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ISRAEL


Israel now has the highest density of start-ups in the world – some 3,500 to a population of only 7.7 million


was to explore Jersey’s opportunities for economic diversification, mainly in online gaming, where Israel is a formidable force – nine of the world’s top 20 e-gaming companies are run or part-run by Israelis. The delegation, which included the heads


of the newly formed Gambling Commission, was able to seed relationships with some of the world’s leading e-gaming businesses, including 888.com and Playtech. With the ink still wet on Jersey’s e-gaming licensing legislation, these are just the kind of heavyweights Jersey needs on side. “These are big e-gaming players, and


they all have licences in the Isle of Man and Guernsey,” says Andrew Barette, Director of Jersey-based online game maker E-scape. “I understand Playtech has now signed up for a licence in Jersey. Now their Isle of Man staff may soon move here. That’s the trick – get the big guns on board and the others will follow.”


Technological advances The UKIB deal was spearheaded by Wayne Gallichan, Director of Inward Investment and International Trade at Jersey Enterprise. He admits e-gaming opportunities won’t necessarily rush in, but insists that they will be significant. “We have to be in it for the long-term,” he says. “We should have some positive news regarding e-gaming by the end of the year. Companies on both sides are actively following things up.” Of course, Israel’s technical know-how


isn’t restricted to gambling. One need only look at the strides it’s taking in the clean-tech sphere (see page 27). It’s hoped Israel will see Jersey as the perfect shop window for


displaying its pioneering clean technologies to other markets, such as Europe. “We’re in the process of getting Israel’s


pioneering electric car company Better Place to visit Jersey,” says Gallichan. “It could be the perfect place to test and showcase the model.” Finally, Jersey could benefit from its Israeli connections through a more familiar channel: financial services. With so much wealth chasing physical assets within Israel, the country currently suffers a real risk of a property bubble and inflation. Hence Israelis are actively seeking to invest elsewhere. And the timing may just be perfect for Jersey. Israel taxes its residents on their assets, wherever they’re held, but as part of the state’s 60th anniversary celebrations, the Government set up an incentive to encourage immigration – newcomers would be allowed to keep existing assets overseas tax-free for 10 years. Jersey’s wealth management expertise, particularly in Foundations, could be very useful here. “It’s prosperous and there are lots of entrepreneurs,” says Geoff Cook, CEO of Jersey Finance. “That means there’s a lot of quick wealth, which in turn means potential for us with private clients.” Then there’s the commercial-corporate


work – Israel may wish to use Jersey as a conduit for companies to list on the UK markets. It’s already the UK’s largest trading partner in the Near East and North Africa – bilateral trade in 2010 was up 31 per cent on 2009, at £2.83bn. While Nasdaq is currently the market of choice for Israeli companies, the country is geographically far closer to London, with just a two-hour time difference, so a switch to using Jersey holding companies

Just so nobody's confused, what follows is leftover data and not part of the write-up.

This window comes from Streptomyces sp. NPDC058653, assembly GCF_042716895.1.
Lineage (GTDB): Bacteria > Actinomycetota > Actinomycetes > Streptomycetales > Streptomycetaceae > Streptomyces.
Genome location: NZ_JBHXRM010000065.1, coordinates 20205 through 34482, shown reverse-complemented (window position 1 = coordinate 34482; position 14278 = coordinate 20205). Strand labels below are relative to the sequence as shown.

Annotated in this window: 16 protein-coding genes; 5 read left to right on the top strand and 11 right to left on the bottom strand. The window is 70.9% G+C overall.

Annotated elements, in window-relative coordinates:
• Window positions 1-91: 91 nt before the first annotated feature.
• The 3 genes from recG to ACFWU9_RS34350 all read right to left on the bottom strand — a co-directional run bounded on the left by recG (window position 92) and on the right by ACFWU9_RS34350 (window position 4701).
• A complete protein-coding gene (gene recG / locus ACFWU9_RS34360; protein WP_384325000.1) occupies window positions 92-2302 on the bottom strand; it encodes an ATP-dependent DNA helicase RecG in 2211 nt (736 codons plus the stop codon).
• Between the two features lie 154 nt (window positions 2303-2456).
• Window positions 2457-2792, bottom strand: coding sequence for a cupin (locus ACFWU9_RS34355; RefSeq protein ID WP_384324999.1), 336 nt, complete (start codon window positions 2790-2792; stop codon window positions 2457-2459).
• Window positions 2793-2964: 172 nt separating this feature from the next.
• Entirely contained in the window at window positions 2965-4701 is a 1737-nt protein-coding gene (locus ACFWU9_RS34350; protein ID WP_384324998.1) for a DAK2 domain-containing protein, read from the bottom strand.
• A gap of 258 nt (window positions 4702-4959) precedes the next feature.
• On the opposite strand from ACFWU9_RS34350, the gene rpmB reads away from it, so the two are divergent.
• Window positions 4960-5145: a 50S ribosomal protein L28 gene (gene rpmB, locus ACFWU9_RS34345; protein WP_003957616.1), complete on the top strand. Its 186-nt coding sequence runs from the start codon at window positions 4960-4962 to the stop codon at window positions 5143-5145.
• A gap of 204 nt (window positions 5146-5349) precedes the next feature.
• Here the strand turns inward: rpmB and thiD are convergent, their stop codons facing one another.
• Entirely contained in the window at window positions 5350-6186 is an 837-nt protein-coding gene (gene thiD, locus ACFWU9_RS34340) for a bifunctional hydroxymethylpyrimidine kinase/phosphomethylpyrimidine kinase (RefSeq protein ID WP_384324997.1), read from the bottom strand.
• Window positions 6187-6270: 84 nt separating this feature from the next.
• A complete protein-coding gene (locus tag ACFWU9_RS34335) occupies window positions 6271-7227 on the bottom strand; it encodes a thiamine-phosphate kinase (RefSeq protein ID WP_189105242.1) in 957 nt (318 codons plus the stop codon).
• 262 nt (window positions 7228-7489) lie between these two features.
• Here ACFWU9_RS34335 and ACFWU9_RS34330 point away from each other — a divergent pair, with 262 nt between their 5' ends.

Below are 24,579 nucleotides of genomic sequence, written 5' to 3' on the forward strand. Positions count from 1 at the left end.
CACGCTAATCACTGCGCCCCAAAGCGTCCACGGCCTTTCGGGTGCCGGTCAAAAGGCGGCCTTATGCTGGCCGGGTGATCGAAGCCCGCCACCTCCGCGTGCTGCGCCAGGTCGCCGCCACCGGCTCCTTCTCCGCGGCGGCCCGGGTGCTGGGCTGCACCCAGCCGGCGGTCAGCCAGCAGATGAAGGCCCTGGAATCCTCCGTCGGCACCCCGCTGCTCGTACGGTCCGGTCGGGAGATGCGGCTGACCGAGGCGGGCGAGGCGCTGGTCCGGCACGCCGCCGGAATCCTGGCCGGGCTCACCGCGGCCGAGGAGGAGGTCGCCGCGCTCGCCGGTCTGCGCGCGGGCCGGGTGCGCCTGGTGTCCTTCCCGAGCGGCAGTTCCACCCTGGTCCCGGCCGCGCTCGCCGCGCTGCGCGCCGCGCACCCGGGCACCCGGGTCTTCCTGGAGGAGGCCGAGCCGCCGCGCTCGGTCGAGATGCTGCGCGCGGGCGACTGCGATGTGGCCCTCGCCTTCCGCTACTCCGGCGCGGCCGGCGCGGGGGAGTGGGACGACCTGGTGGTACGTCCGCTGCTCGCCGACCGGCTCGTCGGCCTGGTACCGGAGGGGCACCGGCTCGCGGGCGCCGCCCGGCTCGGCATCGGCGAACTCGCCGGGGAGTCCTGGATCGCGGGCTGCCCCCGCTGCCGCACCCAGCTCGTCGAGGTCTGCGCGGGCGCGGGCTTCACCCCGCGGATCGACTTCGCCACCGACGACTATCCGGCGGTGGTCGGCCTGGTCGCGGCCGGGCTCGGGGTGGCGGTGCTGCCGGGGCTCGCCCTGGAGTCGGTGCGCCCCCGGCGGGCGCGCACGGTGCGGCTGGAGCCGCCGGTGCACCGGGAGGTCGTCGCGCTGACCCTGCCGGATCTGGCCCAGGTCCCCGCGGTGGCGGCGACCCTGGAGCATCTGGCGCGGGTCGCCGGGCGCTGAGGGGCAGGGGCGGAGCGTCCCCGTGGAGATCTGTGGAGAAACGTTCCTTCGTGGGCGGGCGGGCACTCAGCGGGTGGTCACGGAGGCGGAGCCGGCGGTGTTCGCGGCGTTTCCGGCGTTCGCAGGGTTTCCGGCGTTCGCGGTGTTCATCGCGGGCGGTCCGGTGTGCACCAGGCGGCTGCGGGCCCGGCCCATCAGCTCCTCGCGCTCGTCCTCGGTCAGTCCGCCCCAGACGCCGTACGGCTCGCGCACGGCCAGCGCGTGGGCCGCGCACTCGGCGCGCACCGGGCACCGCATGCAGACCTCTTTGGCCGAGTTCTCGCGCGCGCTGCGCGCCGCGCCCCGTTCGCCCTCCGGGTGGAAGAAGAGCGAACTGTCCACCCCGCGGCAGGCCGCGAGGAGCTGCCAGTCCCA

to list on AIM is possible – at least when the Jersey financial services brand is better known. “There’s a real appetite to explore what


Jersey has to offer,” says Richard Pirie, Senior Associate at the Jersey office of law firm Collas Crill, who joined the delegation to Tel Aviv. “We’ve sown the seeds, and people are already following up on opportunities. Given that the Israelis don’t tend to mess around, things may move quicker than you’d think.”


Reaping the rewards The benefits could, of course, be huge. If a company like Playtech moved their base to Jersey, support services, including accountants, lawyers, trust companies, and infrastructure and data-hosting companies would all benefit – and the signs are there that this could happen soon. “Many very large Israeli businesses are considering relocating,” says Seal. “Watch this space – in the next six months you’ll see the fruit.” All of which must be a little hard to


swallow for Guernsey. Yes, its partnership with Alderney means it’s already ahead in e-gaming, but in gaining direct access to powerful leaders in one of the world’s most thriving economies, it’s really missed a trick. “Israel wanted to carefully select an partner to work with on an almost exclusive basis, and we got in there,” says Pirie. “Of course Guernsey can still compete with private wealth clients, but it’s certainly not in such a strong position to find them.” Jersey, meanwhile, has suddenly found


itself in a very promising position. The only question is whether it’s wise to partner with a country that’s smack in the centre of such a troubled part of the world, but that doesn’t appear to be a concern. “You can always find a reason not to do business with any country if you look hard enough,” says Gallichan. “The main warning was that Israeli business people are forthright and blunt. But I like that – they don’t mess around.” That very characteristic has rewarded Israel


with strong GDP, a well regulated economy and a dynamic culture of innovation. It sounds like Jersey has found the perfect partner. l


Tel Aviv 26 businesslife.co October/November 2011


DAVE WALLER is a freelance business writer


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